Life After Lockdown: Music Monday

©Lisa Anselmo

It’s Music Monday again! (See track at bottom of post.) We’re starting our third week of “déconfinement.” Where did last week go? Where the heck was I? I’ll tell ya where: Out there. In the world. With the mask-less masses. But more about that in my next post. Monday is about music, about a memory that inspired today’s song—of Sunday afternoons listening to jazz with my dad.

Normally, I record my songs on Sunday, and yesterday afternoon the sun angled into my apartment in a way that took me right back to 8 years old: after church, after Sunday dinner (which we had at 2pm), my dad would often hang out in the living room and listen to his records: Henry Mancini, Stan Kenton, Jobim, the Duke. Sarah Vaughan. Smooth, smooth, smooth. I’d sit with him, and he’d explain the themes and orchestration to me. “Listen to this—” he’d hold up his hand, close his eyes. “Jeez,” he’d say when something really moved him. He taught me how to listen with educated ears—how Ella would imitate instruments when she’d scat; how “Sassy Sarah” had such a huge range that she could do her own duets, singing both the high female voice and the low bass of the man. “That’s talent,” he’d tell me.

My dad wasn’t a musician, but he knew music. He’d been a DJ, managed big bands, had family and friends in the biz. One of the greatest gifts he gave me, I realize now, was his love of music. My mom was a fan of music, but Daddy was a discerning connoisseur. Is it a surprise they’d produce an opera singer?

But this music I’m singing today, this jazzy, Jobim-y, ’60s smoothness is what I was weaned on, and what transports me to those happy, sunny Sundays sitting on the living room carpet, watching the records spin on our old turntable, and sharing the music, and that moment of peace, with my dad.

This song is one of my favorites of all time. I’ve done a mix that nods to the 1960s, complete with the reverb on the vocal track, so you can almost see the Verve label spinning round while you listen.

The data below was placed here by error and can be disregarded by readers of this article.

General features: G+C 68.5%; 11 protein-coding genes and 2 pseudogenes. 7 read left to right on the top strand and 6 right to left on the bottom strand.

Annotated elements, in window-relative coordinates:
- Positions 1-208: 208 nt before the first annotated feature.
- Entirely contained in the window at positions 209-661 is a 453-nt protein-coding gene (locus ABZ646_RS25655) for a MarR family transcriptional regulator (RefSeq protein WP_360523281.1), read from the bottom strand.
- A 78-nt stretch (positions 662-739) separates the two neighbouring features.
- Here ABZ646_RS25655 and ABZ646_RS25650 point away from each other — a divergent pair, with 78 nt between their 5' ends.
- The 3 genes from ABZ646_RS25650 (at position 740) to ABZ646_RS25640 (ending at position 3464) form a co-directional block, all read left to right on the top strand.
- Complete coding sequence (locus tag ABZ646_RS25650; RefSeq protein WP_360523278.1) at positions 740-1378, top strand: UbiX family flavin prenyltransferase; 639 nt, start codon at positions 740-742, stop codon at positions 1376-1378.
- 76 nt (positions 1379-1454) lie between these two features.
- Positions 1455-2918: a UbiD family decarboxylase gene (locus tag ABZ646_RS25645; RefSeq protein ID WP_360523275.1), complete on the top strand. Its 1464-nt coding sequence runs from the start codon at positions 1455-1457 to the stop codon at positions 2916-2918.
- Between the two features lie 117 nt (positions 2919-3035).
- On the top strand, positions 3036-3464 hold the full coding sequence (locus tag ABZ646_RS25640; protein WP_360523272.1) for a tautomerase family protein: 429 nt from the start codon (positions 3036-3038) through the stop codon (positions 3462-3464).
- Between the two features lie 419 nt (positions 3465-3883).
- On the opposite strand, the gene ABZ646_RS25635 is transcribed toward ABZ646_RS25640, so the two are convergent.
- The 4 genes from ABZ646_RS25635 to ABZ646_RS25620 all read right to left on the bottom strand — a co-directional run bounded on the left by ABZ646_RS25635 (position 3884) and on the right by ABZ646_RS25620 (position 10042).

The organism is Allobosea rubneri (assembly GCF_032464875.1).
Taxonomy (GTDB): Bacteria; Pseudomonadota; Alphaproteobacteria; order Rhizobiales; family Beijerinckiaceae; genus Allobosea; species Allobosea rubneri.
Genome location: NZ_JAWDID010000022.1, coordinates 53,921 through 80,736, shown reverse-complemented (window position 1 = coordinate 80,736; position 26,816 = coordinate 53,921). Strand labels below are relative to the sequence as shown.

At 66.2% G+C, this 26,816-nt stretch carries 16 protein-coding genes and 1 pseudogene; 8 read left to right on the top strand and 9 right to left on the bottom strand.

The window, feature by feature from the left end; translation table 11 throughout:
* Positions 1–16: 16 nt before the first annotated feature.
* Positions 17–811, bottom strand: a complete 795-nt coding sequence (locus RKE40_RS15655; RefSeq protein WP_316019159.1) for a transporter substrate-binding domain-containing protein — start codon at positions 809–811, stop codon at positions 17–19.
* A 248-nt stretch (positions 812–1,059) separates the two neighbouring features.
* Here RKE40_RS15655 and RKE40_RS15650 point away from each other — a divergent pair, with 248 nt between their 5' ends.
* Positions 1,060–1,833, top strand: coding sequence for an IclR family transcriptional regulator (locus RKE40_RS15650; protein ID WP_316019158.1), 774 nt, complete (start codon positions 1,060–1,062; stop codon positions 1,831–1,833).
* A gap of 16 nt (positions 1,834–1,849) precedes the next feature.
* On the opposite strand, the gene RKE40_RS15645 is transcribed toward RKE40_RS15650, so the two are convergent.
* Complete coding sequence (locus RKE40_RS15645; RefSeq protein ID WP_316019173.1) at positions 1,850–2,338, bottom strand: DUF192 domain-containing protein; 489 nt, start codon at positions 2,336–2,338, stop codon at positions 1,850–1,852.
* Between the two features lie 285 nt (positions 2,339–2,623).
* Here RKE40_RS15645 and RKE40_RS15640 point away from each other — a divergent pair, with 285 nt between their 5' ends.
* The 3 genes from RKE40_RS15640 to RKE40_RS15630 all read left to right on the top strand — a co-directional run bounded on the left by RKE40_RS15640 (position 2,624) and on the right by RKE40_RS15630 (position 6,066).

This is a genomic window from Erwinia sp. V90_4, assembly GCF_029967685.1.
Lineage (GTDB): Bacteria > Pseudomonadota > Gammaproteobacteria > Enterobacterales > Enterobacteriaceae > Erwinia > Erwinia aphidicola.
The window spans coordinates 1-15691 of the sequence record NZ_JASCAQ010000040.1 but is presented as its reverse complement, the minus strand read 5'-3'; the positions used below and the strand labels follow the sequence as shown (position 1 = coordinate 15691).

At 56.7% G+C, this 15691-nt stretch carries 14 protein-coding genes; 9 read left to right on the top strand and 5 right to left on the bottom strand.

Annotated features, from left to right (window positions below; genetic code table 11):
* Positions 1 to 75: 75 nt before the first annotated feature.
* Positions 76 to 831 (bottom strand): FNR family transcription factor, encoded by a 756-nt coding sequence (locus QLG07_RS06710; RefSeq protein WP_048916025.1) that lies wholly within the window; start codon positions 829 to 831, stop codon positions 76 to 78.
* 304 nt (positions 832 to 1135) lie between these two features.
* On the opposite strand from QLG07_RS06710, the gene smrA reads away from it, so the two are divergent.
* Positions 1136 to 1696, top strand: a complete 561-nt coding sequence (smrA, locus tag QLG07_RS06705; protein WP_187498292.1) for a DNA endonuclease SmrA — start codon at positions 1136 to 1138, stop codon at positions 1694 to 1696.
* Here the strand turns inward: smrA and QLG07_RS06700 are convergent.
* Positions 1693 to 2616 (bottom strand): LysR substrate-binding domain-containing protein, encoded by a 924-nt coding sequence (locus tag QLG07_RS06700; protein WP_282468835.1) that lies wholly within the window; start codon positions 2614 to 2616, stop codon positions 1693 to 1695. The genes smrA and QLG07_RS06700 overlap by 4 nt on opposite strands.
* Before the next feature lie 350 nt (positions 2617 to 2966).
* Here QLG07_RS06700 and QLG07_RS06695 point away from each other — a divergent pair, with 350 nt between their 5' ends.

The Shadow of Your Smile. Music: Johnny Mandel; words: Paul Francis Webster; vocals and arrangement: Lisa Anselmo

Listen to all the Music Monday offerings here.


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Runs in the family

My brother Richard is also a writer like me, and a music connoisseur like Dad. And like Dad, he’s also DJ. You can catch his radio show, The Anselmo Experience, on at 8 a.m. EST weekday mornings!


On the bookshelf

Audiobook recorded by the author. 4.5 stars on Amazon. Click book to buy.


20 responses to “Life After Lockdown: Music Monday

  1. What a treat, a great performance. Thank you! What did you use for the instrumental track, it was great.

    • Lovely Lisa, your singing brings back many fond memories of my parents and their love of jazz, Sarah Vaughn and all the greats. I took my parents twice to see Ella Fitzgerald in the early 1980’s. Thank you for sharing your story.

  2. Thank you Lisa
    So nostalgic and enjoyable listening to your voice your Dad would be happy and proud.
    I want to give you another thank you for all your posts over lockdown I am sure I speak for your followers . I always look forward to your posts.
    Merci Pamela

  3. So retro, Love it! The echo behind the la,la,la repeat makes you think old Hollywood. 🤗

  4. Lisa, what a gorgeous voice! I adore this rendition. My dad gave me my love and appreciation of music, too. As our family took car rides through the countryside during the 1950s and ’60s after church and Sunday lunch, he played an Easy Listening station and always identified each and every title when I asked. His mother, father and sister were talented musicians. Dad never studied music but could play anything by ear. Miss him always, but especially when I hear all his favorites. Glenn Miller was a favorite but he loved so many greats. I especially liked “Canadian Sunset.” I so look forward to your posts and music! Brava!

    • We have similar stories around this, it seems. My dad’s favorite was Stan Kenton. Yes this song I recorded makes me cry because it reminds me so much of those days and my dad. I lost my dad when I was young, so these memories are so important and also so well preserved in my mind.

  5. Oh, one of my favorite, favorite songs! You sing it so poignantly. Just the opening gives me chills–I can see the closing scene of The Sandpipers.

    And now, I need to see where my Sinatra at the Sands CD is, to listen to the baritone version.

  6. I close my eyes and I hear the tinkling of two champagne flutes knocking together and see (in my mind’s eye) a wreath of cigarette smoke.

    Things were so much simpler then, weren’t they?


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